Welfare rights officer

Alternative titles for this job include Welfare benefits adviser, welfare rights adviser, Citizens Advice adviser

Welfare rights officers give support and free advice to the public.

Average salary (a year)

£21,000 Starter

to

£29,000 Experienced

Typical hours (a week)

37 to 40 a week

You could work

evenings / weekends occasionally

How to become a Welfare rights officer

You can get into this job through:

  • working towards this role
  • volunteering
  • applying directly if you have relevant experience

Work

You could start as an admin assistant with an advice organisation and work your way up with further training in welfare rights.

You'll usually need GCSEs at grades 9 to 4 (A* to C), or equivalent qualifications, in English and maths.

Volunteering and experience

Many people start by volunteering in an advice centre.

As a volunteer you would receive training in interviewing skills and advice topics like welfare benefits and housing. It can take between 6 and 12 months to get enough experience to apply for jobs.

You can search for volunteering opportunities on the Do-it website.

Direct application

You can apply for jobs if you have experience of supporting people facing difficult situations, for example, those with money, family or housing problems.

More information

Career tips

A qualification in counselling, legal work or advice and guidance could also be useful, though your employer may give you on-the-job training.

The ability to speak a second language or a qualification in British Sign Language could be helpful.

Further information

Citizens Advice and AdviceUK have more details about working in this career.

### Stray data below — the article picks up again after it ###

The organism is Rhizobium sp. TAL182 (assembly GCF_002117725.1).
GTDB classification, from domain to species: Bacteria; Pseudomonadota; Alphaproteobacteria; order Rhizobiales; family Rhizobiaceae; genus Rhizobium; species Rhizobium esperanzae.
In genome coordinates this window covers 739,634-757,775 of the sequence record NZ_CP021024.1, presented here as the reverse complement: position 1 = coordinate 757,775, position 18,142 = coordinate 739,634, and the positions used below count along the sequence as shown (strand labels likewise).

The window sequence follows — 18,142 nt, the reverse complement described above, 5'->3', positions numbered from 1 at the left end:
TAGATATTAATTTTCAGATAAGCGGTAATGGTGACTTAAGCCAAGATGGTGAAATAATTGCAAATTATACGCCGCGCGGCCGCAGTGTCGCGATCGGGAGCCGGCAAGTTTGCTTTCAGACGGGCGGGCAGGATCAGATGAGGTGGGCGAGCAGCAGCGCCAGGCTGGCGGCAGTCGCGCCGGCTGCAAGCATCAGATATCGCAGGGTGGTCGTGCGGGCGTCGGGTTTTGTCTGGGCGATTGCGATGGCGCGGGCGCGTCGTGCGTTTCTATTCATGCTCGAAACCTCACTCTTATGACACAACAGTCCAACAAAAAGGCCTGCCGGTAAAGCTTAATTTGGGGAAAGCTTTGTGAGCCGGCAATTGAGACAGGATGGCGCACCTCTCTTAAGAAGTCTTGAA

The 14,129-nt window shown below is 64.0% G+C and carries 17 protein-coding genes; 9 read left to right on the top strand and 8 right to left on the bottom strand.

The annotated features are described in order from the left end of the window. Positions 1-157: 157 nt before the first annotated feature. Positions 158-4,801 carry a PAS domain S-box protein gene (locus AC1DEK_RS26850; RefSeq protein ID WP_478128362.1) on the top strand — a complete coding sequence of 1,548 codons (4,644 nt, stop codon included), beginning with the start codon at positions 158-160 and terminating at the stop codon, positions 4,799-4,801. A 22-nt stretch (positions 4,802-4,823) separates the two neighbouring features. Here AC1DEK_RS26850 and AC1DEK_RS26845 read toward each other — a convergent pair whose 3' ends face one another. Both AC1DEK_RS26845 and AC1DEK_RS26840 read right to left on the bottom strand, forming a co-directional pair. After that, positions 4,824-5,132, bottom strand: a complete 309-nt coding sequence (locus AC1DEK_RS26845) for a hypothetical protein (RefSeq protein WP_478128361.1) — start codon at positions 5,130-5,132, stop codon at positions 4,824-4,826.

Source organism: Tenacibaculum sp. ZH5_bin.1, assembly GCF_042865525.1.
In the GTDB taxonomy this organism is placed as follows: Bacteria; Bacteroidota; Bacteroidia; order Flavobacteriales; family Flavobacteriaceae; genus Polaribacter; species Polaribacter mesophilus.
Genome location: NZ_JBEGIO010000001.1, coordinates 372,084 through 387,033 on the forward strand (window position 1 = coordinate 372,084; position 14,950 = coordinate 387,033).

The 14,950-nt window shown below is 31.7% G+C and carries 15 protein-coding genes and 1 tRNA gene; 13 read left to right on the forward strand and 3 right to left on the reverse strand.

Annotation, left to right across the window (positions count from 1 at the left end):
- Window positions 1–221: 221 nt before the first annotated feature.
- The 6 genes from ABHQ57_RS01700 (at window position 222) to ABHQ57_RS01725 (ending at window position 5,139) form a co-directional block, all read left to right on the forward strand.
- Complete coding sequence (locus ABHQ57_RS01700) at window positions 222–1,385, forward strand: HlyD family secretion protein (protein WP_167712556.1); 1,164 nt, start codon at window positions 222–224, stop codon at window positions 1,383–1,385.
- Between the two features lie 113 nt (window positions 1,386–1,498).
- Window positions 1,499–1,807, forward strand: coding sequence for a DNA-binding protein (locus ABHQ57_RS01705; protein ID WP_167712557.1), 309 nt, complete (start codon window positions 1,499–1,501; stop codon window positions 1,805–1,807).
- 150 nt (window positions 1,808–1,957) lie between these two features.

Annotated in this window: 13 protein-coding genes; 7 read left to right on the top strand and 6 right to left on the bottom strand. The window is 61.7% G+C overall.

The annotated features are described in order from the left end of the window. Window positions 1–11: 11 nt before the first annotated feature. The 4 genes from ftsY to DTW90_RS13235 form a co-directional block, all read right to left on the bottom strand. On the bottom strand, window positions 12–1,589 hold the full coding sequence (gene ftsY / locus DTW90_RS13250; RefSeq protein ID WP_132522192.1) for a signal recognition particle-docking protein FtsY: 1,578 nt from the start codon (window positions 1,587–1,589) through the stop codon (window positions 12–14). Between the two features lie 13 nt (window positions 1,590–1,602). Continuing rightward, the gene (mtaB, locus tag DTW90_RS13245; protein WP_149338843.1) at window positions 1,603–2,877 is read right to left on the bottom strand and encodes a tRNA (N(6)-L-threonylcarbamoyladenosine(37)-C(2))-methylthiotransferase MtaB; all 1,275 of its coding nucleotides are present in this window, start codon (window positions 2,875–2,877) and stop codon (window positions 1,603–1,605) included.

What it takes

Skills and knowledge

You'll need:

  • knowledge of psychology
  • patience and the ability to remain calm in stressful situations
  • sensitivity and understanding
  • customer service skills
  • the ability to work well with others
  • the ability to accept criticism and work well under pressure
  • to be thorough and pay attention to detail
  • counselling skills including active listening and a non-judgemental approach
  • Being able to use a computer terminal or hand-held device may be beneficial for this job.

Restrictions and requirements

You'll need to:

What you'll do

Day-to-day tasks

Your daily tasks may include:

  • checking clients are claiming all the benefits they can
  • helping people fill in forms
  • helping clients get ready for appeals
  • taking the place of clients at appeal tribunals
  • working with benefits agencies and other organisations
  • referring clients
  • keeping confidential records
  • learning about relevant laws and welfare reforms
  • publicising your service or campaigns
  • training staff and volunteers

Working environment

You could work in the community, at a client's home, in a court, in an NHS or private hospital or at an outreach centre.

Your working environment may be humid and hot.

Career path and progression

With experience, you could move into specialist advice and casework, or be promoted to a team leader or management post.

Training opportunities

Apprenticeships In England

We can't find any apprenticeship vacancies in England for a Welfare rights officer right now.

The Find an apprenticeship service can help you with your search, send alerts when new apprenticeships become available and has advice on how to apply.

Courses In England

Certificate in Counselling: Approaches to Couples Counselling Level 4

  • Provider: SHREWSBURY COLLEGES GROUP
  • Start date: 01 April 2019
  • Location: Shrewsbury

Counselling CPCAB Level 3 Certificate

  • Provider: Richmond And Hillcroft Adult And Community College
  • Start date: 18 February 2019
  • Location: Richmond

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